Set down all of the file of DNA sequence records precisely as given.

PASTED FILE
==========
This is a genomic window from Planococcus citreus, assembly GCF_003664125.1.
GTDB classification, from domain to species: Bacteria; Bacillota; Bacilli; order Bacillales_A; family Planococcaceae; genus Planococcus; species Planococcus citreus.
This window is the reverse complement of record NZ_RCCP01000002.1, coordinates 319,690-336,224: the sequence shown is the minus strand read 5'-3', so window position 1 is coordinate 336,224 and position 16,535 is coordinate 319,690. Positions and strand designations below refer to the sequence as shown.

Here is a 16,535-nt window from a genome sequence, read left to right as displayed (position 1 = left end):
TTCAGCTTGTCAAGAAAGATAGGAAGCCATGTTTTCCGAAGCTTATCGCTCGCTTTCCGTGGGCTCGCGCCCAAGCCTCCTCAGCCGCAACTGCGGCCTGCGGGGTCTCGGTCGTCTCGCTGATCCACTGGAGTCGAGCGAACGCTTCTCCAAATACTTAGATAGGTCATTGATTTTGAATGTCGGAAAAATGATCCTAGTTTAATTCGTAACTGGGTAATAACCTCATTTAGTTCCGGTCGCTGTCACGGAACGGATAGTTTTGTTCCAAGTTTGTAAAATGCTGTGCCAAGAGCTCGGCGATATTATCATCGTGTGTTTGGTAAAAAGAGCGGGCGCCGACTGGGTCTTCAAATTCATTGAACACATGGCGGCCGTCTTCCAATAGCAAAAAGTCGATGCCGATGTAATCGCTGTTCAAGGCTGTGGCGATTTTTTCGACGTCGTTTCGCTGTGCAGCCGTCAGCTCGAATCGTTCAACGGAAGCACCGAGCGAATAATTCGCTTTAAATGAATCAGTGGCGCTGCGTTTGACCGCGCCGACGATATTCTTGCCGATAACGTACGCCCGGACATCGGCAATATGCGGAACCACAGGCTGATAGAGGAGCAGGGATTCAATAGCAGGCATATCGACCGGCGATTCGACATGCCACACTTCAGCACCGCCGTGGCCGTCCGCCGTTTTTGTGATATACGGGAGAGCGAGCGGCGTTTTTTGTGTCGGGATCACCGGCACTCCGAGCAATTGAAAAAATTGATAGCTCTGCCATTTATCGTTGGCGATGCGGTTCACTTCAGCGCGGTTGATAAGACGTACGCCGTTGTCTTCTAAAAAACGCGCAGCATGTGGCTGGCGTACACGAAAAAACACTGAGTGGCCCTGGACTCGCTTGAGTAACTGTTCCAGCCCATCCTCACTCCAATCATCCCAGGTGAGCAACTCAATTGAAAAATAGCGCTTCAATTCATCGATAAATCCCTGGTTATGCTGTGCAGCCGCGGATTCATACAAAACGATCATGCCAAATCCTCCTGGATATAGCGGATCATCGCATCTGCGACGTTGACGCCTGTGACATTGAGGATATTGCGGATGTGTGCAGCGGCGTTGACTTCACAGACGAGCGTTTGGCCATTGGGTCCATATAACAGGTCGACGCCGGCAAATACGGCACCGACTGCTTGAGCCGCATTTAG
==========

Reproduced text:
This is a genomic window from Planococcus citreus, assembly GCF_003664125.1.
GTDB classification, from domain to species: Bacteria; Bacillota; Bacilli; order Bacillales_A; family Planococcaceae; genus Planococcus; species Planococcus citreus.
This window is the reverse complement of record NZ_RCCP01000002.1, coordinates 319,690-336,224: the sequence shown is the minus strand read 5'-3', so window position 1 is coordinate 336,224 and position 16,535 is coordinate 319,690. Positions and strand designations below refer to the sequence as shown.

Here is a 16,535-nt window from a genome sequence, read left to right as displayed (position 1 = left end):
TTCAGCTTGTCAAGAAAGATAGGAAGCCATGTTTTCCGAAGCTTATCGCTCGCTTTCCGTGGGCTCGCGCCCAAGCCTCCTCAGCCGCAACTGCGGCCTGCGGGGTCTCGGTCGTCTCGCTGATCCACTGGAGTCGAGCGAACGCTTCTCCAAATACTTAGATAGGTCATTGATTTTGAATGTCGGAAAAATGATCCTAGTTTAATTCGTAACTGGGTAATAACCTCATTTAGTTCCGGTCGCTGTCACGGAACGGATAGTTTTGTTCCAAGTTTGTAAAATGCTGTGCCAAGAGCTCGGCGATATTATCATCGTGTGTTTGGTAAAAAGAGCGGGCGCCGACTGGGTCTTCAAATTCATTGAACACATGGCGGCCGTCTTCCAATAGCAAAAAGTCGATGCCGATGTAATCGCTGTTCAAGGCTGTGGCGATTTTTTCGACGTCGTTTCGCTGTGCAGCCGTCAGCTCGAATCGTTCAACGGAAGCACCGAGCGAATAATTCGCTTTAAATGAATCAGTGGCGCTGCGTTTGACCGCGCCGACGATATTCTTGCCGATAACGTACGCCCGGACATCGGCAATATGCGGAACCACAGGCTGATAGAGGAGCAGGGATTCAATAGCAGGCATATCGACCGGCGATTCGACATGCCACACTTCAGCACCGCCGTGGCCGTCCGCCGTTTTTGTGATATACGGGAGAGCGAGCGGCGTTTTTTGTGTCGGGATCACCGGCACTCCGAGCAATTGAAAAAATTGATAGCTCTGCCATTTATCGTTGGCGATGCGGTTCACTTCAGCGCGGTTGATAAGACGTACGCCGTTGTCTTCTAAAAAACGCGCAGCATGTGGCTGGCGTACACGAAAAAACACTGAGTGGCCCTGGACTCGCTTGAGTAACTGTTCCAGCCCATCCTCACTCCAATCATCCCAGGTGAGCAACTCAATTGAAAAATAGCGCTTCAATTCATCGATAAATCCCTGGTTATGCTGTGCAGCCGCGGATTCATACAAAACGATCATGCCAAATCCTCCTGGATATAGCGGATCATCGCATCTGCGACGTTGACGCCTGTGACATTGAGGATATTGCGGATGTGTGCAGCGGCGTTGACTTCACAGACGAGCGTTTGGCCATTGGGTCCATATAACAGGTCGACGCCGGCAAATACGGCACCGACTGCTTGAGCCGCATTTAG